We all hear the phrase “house rich, cash poor” a lot but too few of us know what this phrase actually means. Quite simply, it all comes down to how much money a homeowner has tied up in their house and how much money that homeowner has in their pocket.
A more technical way of defining “house rich, cash poor” is saying that the homeowner has more equity locked in the value of a house than in liquid assets.
Leon Goldfeld, co-founder of a New York-based brokerage Yoreevo that offers buyer agent commission rebates, defines “house rich, cash poor” as having a debt-to-income ratio higher than 40% regarding homeownership expenses or as having home equity being more than 80% of a homeowner’s net worth.
Along with clients not spending more than 30% on living and homeownership expenses, Goldfeld advises clients to have no less than six months in cash reserves to cover total monthly expenses if some unexpected “thing” or emergency comes up.
Patricia Vosburgh, an agent is St. Petersburg FL, advises her clients to make every effort to avoid being house rich and cash poor. “The slightest financial hiccup in you life can become an issue. You’re working constantly to hold onto that house, that asset. And not really able to enjoy the benefits of homeownership.”
According to Cedric Stewart, a sales consultant with Keller Williams in Washington DC, “…(first-time buyers) often don‘t leave any money for the ‘What If’ fund, such as an emergency home maintenance issue.”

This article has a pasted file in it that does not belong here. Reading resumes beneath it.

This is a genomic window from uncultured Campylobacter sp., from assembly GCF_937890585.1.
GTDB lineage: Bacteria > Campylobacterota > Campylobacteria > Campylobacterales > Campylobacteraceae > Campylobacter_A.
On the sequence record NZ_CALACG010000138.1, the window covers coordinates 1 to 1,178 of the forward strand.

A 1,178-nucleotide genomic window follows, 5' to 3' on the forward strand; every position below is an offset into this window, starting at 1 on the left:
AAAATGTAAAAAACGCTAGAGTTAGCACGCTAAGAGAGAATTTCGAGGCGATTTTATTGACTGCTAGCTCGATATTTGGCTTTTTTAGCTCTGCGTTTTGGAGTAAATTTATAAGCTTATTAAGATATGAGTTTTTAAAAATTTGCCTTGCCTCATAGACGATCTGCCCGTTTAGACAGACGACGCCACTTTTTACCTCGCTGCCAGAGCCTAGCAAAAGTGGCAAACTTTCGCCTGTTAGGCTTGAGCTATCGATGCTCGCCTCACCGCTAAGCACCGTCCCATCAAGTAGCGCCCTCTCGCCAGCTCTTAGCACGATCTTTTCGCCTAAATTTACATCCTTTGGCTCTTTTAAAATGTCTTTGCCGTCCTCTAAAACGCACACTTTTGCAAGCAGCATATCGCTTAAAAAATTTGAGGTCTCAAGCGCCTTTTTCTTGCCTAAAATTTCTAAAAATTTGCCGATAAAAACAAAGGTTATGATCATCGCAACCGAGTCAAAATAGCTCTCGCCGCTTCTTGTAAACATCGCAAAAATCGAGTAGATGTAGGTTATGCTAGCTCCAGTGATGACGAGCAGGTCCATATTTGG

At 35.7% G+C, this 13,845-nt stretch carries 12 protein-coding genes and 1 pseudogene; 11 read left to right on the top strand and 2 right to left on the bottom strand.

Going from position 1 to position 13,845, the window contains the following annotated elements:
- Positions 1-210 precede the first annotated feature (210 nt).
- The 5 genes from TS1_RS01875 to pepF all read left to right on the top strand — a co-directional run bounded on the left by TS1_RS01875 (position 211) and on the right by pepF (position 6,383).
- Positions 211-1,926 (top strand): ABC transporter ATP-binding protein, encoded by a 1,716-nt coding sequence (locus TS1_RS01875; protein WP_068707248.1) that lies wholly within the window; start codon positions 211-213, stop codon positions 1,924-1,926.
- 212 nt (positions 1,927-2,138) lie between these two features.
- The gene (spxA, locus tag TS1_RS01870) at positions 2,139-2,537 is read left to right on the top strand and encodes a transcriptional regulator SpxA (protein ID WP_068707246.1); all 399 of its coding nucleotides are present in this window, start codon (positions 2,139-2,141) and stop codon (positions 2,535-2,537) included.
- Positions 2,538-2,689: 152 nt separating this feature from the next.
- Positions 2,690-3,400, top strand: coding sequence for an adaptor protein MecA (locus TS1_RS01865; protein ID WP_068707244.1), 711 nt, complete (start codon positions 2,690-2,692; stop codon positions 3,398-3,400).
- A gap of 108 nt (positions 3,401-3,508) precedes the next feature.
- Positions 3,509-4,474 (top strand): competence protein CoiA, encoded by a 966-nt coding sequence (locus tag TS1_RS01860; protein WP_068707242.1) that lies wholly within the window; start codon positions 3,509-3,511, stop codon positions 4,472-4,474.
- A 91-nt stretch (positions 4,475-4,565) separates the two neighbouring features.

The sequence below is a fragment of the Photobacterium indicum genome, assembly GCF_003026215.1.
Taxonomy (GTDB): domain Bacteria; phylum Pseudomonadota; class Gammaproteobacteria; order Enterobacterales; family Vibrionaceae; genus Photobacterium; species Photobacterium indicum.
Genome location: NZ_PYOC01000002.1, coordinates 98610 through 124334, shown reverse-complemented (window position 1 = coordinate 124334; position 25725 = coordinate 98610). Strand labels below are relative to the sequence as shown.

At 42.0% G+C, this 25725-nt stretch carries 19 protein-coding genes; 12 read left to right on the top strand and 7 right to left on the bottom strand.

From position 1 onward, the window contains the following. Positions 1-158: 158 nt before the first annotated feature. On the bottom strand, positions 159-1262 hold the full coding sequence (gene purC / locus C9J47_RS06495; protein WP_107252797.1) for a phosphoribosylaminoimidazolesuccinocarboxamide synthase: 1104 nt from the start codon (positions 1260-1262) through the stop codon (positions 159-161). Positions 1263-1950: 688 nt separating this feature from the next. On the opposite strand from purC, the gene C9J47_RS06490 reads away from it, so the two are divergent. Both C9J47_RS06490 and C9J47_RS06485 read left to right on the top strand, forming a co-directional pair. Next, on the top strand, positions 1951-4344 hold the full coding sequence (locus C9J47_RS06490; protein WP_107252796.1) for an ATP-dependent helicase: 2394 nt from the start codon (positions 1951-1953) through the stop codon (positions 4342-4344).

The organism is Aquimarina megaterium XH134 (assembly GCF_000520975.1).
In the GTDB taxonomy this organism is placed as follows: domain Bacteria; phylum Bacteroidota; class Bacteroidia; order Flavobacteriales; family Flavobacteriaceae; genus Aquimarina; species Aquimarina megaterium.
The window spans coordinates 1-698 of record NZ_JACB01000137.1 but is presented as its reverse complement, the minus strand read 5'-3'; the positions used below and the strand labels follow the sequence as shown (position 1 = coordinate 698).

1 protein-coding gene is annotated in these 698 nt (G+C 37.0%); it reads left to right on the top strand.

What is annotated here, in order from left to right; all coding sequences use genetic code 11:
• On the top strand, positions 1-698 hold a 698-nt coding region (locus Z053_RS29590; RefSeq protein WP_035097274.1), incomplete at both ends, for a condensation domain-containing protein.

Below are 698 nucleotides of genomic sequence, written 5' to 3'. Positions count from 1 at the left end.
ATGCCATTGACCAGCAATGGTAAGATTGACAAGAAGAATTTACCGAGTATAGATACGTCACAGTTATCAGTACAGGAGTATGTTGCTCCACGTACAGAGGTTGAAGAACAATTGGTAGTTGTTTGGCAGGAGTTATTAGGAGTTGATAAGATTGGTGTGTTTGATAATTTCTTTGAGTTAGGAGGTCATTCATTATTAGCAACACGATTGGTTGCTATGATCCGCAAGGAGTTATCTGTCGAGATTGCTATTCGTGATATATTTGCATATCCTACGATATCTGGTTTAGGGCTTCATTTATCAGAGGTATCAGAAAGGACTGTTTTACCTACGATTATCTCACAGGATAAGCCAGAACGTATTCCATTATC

Move-up buyers can also get into trouble by being house rich and cash poor when they take the money they receive from the sale of their current home and plunk it ALL down on the next house. Having no wiggle room is not a comfortable room in which to live.
Help your clients avoid being house rich and cash poor by helping them “deeply” understand their finances prior to buying a home. Suggest they both talk with a lender AND enter their income and debt into a mortgage calculator. Suggest they have 6-12 month reserve of cash to cover recurring monthly expenses and payments PLUS a financial cushion in case of emergencies. And you might suggest that your clients obtain a home warranty from the seller or pay for it themselves.